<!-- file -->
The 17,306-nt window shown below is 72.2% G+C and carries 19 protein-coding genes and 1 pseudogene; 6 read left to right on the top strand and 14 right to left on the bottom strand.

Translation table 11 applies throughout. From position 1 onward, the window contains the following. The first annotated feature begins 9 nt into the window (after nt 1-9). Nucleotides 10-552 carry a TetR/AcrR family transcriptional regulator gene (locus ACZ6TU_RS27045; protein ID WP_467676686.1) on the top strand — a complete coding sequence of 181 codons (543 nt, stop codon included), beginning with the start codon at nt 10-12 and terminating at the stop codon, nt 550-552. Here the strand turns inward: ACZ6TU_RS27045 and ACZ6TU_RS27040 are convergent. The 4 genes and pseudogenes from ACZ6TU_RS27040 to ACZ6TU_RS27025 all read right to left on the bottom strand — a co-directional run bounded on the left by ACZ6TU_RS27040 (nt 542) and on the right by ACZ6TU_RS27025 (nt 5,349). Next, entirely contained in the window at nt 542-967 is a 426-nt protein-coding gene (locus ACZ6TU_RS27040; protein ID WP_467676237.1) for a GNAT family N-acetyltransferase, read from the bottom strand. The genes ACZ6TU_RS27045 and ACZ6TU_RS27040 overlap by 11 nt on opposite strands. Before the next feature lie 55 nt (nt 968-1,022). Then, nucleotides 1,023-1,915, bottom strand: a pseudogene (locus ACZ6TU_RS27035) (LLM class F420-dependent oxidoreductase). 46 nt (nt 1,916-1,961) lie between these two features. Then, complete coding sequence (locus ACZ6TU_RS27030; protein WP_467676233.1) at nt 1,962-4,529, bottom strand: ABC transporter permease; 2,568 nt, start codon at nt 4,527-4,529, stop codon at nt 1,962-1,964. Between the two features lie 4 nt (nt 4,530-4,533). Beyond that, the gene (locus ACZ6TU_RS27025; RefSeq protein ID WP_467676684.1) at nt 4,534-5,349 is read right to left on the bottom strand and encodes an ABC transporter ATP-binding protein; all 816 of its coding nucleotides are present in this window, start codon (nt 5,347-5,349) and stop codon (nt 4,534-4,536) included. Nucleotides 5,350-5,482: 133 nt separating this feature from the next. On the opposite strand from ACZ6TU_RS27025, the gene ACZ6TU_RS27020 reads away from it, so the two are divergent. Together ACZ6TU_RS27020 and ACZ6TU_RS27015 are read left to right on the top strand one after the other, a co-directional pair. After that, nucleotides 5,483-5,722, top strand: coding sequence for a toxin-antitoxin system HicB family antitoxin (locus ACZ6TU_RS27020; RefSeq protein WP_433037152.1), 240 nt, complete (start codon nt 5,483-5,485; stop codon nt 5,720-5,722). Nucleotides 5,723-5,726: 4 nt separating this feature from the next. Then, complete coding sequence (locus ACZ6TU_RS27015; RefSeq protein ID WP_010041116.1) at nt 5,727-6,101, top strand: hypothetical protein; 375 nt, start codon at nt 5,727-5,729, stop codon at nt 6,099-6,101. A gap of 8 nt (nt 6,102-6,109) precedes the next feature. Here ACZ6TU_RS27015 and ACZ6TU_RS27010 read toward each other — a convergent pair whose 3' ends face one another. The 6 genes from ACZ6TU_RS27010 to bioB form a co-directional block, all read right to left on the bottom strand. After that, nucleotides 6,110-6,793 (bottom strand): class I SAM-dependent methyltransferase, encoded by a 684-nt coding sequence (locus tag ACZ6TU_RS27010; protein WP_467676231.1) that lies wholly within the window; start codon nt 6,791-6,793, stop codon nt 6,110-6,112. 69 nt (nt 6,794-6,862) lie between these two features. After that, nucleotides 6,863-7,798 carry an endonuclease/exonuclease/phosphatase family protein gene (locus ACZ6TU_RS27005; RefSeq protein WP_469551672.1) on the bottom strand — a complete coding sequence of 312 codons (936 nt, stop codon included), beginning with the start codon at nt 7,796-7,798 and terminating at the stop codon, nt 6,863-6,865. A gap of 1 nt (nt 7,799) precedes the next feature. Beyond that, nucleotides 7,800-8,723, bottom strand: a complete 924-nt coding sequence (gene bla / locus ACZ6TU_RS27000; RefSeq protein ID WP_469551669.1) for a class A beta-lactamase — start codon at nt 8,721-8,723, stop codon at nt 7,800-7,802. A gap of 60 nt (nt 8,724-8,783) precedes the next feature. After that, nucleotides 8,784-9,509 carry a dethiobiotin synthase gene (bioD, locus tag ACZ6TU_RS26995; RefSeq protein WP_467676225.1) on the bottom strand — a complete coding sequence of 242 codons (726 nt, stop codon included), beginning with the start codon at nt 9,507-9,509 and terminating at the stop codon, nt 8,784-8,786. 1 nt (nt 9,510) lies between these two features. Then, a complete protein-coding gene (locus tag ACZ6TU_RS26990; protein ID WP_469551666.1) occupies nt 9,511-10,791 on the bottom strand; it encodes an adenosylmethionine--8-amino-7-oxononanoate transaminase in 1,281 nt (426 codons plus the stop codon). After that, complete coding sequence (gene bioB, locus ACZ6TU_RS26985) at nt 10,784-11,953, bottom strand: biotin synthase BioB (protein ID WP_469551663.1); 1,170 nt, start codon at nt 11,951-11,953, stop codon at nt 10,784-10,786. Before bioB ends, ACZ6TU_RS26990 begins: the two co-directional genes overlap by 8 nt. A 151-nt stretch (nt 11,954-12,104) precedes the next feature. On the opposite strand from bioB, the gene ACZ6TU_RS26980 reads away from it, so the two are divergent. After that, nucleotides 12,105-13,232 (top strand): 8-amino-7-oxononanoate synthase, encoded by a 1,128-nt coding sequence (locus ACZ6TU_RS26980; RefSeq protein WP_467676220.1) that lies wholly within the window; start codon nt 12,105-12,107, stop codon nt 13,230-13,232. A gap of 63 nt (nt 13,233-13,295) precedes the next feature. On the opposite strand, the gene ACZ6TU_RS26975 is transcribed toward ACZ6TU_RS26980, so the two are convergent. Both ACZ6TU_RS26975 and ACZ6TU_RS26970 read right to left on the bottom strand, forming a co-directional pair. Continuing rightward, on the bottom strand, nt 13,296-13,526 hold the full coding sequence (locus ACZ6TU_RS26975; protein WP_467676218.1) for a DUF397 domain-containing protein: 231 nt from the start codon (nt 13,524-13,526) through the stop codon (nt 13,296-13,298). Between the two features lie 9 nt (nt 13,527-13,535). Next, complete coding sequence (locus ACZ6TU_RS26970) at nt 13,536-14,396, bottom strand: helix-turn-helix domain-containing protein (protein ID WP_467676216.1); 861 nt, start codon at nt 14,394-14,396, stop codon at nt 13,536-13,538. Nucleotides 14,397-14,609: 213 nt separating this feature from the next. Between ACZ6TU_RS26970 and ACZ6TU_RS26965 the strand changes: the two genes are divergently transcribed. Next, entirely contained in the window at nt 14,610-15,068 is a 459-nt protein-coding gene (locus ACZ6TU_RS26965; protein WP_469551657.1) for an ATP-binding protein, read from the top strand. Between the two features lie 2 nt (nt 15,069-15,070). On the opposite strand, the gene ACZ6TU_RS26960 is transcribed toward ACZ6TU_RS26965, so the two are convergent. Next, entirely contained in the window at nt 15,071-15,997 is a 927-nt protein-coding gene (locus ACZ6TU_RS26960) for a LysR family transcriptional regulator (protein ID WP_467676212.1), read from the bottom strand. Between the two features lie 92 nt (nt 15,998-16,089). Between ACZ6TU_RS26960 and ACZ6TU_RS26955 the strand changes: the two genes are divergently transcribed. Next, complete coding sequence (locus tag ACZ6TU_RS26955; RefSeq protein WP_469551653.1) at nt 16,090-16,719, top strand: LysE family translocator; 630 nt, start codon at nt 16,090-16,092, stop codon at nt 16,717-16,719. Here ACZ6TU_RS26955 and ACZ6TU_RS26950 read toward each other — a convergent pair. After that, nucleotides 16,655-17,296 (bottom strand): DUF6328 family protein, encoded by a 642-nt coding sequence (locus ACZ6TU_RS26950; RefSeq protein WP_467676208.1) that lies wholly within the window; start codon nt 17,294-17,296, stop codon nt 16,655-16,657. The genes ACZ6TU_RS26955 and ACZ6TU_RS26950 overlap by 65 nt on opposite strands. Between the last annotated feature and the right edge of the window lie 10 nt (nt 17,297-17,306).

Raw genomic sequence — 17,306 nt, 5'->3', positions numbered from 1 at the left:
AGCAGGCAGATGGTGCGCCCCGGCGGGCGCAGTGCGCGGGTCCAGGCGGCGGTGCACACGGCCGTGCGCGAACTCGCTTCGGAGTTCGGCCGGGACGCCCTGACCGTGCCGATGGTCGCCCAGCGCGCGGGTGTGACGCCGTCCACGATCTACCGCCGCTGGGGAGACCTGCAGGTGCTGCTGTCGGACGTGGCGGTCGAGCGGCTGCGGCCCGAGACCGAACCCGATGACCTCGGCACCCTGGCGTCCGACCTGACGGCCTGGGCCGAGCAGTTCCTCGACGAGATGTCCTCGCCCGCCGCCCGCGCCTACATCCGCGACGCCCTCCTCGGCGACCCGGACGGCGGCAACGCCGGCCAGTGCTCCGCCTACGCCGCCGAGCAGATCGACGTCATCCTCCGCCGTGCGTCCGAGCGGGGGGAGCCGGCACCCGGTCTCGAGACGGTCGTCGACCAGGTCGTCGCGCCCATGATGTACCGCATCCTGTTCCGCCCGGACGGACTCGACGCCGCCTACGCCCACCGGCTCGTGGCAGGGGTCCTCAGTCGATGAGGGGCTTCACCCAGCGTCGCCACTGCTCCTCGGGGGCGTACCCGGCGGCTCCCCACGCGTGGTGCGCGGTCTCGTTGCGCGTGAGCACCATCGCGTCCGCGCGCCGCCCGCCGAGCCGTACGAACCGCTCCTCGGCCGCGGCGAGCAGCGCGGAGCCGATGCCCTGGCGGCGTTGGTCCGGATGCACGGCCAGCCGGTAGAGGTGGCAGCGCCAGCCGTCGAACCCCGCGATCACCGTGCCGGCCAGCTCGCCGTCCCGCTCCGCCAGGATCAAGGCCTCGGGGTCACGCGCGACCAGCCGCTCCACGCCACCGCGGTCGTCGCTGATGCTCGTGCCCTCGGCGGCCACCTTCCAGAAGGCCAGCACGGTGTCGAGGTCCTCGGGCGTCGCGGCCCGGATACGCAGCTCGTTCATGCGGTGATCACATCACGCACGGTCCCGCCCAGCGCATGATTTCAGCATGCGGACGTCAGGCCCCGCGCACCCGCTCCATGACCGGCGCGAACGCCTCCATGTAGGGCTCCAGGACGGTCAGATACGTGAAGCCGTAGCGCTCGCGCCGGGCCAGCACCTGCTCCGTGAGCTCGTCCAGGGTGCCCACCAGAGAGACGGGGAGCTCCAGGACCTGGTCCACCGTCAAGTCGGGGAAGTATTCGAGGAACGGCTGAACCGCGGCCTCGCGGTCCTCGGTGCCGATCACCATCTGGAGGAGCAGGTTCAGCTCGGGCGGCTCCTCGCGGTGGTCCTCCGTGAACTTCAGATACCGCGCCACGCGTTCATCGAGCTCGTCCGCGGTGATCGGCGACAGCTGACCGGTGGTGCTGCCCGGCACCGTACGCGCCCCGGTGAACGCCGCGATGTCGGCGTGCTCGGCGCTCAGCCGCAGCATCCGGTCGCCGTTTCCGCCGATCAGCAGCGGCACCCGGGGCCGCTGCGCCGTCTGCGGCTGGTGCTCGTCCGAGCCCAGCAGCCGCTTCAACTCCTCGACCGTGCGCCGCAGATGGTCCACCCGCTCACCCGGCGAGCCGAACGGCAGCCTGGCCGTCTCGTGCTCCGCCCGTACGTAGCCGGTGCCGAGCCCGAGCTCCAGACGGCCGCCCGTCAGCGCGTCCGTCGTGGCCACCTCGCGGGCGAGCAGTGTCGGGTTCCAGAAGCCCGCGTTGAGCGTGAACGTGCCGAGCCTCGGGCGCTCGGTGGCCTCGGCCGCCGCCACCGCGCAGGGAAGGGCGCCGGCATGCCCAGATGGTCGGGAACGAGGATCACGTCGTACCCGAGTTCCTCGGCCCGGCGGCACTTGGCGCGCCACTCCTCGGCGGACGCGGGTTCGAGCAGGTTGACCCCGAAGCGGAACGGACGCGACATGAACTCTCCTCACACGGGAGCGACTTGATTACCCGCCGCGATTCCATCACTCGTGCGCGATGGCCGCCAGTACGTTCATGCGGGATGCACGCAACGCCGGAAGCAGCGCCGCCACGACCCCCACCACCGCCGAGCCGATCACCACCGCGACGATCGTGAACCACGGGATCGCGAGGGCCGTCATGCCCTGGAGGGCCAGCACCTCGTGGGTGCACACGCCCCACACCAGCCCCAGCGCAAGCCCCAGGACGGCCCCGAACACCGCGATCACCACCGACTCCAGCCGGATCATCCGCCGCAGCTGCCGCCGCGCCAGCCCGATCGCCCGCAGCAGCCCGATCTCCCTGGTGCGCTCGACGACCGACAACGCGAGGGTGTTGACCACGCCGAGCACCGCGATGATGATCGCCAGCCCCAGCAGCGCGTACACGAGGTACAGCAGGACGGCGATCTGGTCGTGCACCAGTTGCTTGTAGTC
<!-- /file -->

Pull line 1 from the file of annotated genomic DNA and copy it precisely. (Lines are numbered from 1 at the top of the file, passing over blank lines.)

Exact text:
The 17,306-nt window shown below is 72.2% G+C and carries 19 protein-coding genes and 1 pseudogene; 6 read left to right on the top strand and 14 right to left on the bottom strand.